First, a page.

Gráig na Manach
View of Graiguenamanagh and the church from the River Barrow
|Elevation||32 m (105 ft)|
|Irish Grid Reference||S705440|
Graiguenamanagh or Graignamanagh (Irish: Gráig na Manach, meaning "village of the monks") is a town in County Kilkenny, Ireland. It is located on the R705 regional road by the border with County Carlow on the River Barrow at the foot of Brandon Hill. It is home to Duiske Abbey, the largest and perhaps the finest of the thirty-four medieval Cistercian abbeys in Ireland.
The River Barrow, historically a significant highway, was developed as a commercial navigation in the mid seventeen hundreds and Graiguenamanagh served as the main base for commercial barges operating on the river until barge traffic ceased in 1959. The barges that at one time lined the quaysides are now replaced by some one hundred pleasure craft.
Near to the town are the ruined remains of the early Christian church of Ullard, founded by Saint Fiachra in the sixth century. St Fiachra subsequently moved to France, where he is known as St Fiacre, and founded the celebrated monastery at Meaux. He is the patron saint of gardeners and taxi drivers; French cabs are often known as fiacres in his honour. Some few miles downstream from Graiguenamanagh the ruins of the ancient monastic establishment at St. Mullins are situated in an area of great beauty and historic interest.
Walking and hillclimbing are among the more popular pursuits of Graiguenamanagh area and with the South Leinster Way meandering through the lovely Barrow Valley and traversing nearby Brandon Hill, scope is provided for the a gentle stroll or a vigorous, day-long hike. The Barrow's aquatic facilities include fishing, swimming, kayaking and canoeing. Graigue, as th town is popularly known, is home to a rowing club and the two popular sporting clubs, the G.A.A and the soccer club, Highview Athletic.
In the centre of the town, its handsome modern library features a comprehensive Local History Section. It provides an Internet Service to the public and, in addition to its other functions, hosts periodic art exhibitions. The very active Graiguenamanagh Historical Society also sponsor a series of talks and lectures at this venue during the winter season. Adjacent to the library is The Abbey Centre, the home of a Christian Art Gallery and small museum. Here also for the genealogically inclined may be perused the Graiguenamanagh Parish Birth and Marriage Registers.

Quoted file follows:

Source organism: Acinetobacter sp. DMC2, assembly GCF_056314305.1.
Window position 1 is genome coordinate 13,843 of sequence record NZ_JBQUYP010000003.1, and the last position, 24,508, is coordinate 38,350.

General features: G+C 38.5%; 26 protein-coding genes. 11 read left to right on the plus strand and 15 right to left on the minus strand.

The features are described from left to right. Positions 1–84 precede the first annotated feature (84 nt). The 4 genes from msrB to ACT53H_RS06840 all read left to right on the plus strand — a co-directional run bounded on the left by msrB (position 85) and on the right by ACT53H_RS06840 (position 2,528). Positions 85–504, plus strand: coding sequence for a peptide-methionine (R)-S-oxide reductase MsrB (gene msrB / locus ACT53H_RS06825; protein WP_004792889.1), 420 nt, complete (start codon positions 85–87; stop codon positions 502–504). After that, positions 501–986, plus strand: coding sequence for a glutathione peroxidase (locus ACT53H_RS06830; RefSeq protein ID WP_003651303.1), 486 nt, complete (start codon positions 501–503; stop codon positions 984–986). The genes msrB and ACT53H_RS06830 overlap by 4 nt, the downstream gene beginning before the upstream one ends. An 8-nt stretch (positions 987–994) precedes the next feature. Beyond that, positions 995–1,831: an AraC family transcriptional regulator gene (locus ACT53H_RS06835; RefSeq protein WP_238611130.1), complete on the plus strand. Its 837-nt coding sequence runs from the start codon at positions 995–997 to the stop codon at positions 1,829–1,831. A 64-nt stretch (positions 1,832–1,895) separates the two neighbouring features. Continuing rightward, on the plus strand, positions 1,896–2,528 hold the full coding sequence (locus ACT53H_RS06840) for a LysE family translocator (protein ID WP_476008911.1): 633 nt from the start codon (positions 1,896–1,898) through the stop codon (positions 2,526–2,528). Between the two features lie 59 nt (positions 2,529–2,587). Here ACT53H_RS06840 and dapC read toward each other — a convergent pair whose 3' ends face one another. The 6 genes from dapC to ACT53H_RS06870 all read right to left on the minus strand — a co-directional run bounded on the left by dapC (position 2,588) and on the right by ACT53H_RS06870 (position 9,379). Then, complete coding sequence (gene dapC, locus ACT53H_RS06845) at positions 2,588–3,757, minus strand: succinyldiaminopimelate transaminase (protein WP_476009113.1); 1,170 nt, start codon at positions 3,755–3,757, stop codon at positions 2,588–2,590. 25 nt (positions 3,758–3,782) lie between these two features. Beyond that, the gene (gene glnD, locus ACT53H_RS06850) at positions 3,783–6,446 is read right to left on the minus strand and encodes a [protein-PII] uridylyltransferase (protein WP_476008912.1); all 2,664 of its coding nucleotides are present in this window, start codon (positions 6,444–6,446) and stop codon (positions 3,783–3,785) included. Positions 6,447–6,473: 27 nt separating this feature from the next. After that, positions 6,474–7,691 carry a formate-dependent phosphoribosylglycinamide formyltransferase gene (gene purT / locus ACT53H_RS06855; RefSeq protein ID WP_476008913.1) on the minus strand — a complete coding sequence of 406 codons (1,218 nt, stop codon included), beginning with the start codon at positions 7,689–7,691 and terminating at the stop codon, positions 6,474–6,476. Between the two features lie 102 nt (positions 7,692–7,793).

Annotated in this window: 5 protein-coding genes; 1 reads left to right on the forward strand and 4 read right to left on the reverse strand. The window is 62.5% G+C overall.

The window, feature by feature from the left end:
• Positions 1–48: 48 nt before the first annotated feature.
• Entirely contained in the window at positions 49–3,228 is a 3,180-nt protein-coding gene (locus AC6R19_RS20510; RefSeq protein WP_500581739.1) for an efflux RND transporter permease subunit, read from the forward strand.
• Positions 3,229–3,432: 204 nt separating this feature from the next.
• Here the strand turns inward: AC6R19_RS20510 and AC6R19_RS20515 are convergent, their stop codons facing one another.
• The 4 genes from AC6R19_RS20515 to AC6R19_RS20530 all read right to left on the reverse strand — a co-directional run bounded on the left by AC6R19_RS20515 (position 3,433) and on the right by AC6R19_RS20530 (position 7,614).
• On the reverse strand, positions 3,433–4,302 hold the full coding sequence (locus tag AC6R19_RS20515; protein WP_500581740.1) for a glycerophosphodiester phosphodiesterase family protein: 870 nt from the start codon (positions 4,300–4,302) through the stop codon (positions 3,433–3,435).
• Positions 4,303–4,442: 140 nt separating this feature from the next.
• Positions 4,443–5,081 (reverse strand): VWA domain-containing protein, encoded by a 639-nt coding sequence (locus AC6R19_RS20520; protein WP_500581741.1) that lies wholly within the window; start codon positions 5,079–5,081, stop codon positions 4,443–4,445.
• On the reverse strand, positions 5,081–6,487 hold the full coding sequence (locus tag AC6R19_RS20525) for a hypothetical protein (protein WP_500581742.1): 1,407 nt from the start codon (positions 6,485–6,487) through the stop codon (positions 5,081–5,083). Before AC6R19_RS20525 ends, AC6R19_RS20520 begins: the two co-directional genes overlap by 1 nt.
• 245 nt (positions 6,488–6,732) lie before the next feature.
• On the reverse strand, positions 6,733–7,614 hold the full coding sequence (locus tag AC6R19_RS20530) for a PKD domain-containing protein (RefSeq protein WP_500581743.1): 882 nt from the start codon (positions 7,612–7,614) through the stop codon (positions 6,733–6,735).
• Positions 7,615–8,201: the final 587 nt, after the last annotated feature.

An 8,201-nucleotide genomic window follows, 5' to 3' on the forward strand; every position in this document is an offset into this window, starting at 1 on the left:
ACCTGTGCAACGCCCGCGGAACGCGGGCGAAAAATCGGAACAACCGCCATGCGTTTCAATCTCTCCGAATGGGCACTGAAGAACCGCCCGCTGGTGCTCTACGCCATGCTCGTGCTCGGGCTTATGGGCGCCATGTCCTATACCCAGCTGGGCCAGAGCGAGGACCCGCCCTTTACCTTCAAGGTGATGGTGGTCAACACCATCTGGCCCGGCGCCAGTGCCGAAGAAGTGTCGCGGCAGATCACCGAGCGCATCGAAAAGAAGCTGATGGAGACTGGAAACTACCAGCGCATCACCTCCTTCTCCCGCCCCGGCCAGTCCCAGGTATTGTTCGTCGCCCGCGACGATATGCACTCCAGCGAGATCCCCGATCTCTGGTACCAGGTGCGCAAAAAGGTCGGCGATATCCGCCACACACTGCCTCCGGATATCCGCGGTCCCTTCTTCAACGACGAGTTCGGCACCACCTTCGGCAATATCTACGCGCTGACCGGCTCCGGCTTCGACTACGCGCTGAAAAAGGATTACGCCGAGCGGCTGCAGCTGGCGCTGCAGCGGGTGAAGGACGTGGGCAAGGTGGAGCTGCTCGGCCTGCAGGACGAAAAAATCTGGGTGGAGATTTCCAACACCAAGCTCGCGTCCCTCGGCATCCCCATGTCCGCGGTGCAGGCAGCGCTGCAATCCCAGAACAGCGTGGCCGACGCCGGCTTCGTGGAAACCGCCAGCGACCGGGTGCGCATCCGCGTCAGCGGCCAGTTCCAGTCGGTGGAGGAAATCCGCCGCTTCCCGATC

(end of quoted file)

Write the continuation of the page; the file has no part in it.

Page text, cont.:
|This section is empty. You can help by adding to it. (July 2010)|
The Duiske Abbey, which takes its name from the little river Duiske (Blackwater) which joins the Barrow here, was founded by William Marshall in 1204 and was suppressed by Henry VIII in 1536. Significant remains of the monastery exist to the rear of the houses that line the east side of Lower Main Street. The abbey's large "Early English" gothic church, was restored in the 1970s and in its northern aisle a model shows the monastery as it was in the fourteenth century.
|Wikimedia Commons has media related to Graiguenamanagh.|
- List of abbeys and priories in Ireland (County Kilkenny)
- List of towns and villages in Ireland
- Market Houses in Ireland
- http://www.cso.ie/census and www.histpop.org. Post-1956 figures include Tinnahinch and straddle the Carlow-Kilkenny border. For a discussion on the accuracy of pre-famine census returns see JJ Lee “On the accuracy of the pre-famine Irish censuses” in Irish Population, Economy and Society edited by JM Goldstrom and LA Clarkson (1981) p54, and also “New Developments in Irish Population History, 1700-1850” by Joel Mokyr and Cormac Ó Gráda in The Economic History Review, New Series, Vol. 37, No. 4 (Nov., 1984), pp. 473-488.
- Stalley, Roger (1987). The Cistercian Monasteries of Ireland. New Haven and London: Yale University Press. p. 245. ISBN 0-300-03737-6.
- 'Graiguenamanagh:A Town and its People', John Joyce,(Graigue Publications,1993).
- 'The Old Grey Mouse', Sean Swayne, (The Abbey Centre,1995).
- 'Tinnahinch: A Village within a Town', Owen Doyle & Colm Walshe, (Graiguenamanagh Historical Society, 2003).
- 'The O'Leary Footprint' (Philip E. Murphy and J. David Hughes eds), (The O'Leary Archive,2004).
- 'Graiguenamanagh Families', Owen Doyle & Colm Walshe, (Graiguenamanagh Historical Society,2006).
- 'Graiguenamanagh:A Varied Heritage', John Joyce, (Graiguenamanagh Historical Society, 2009).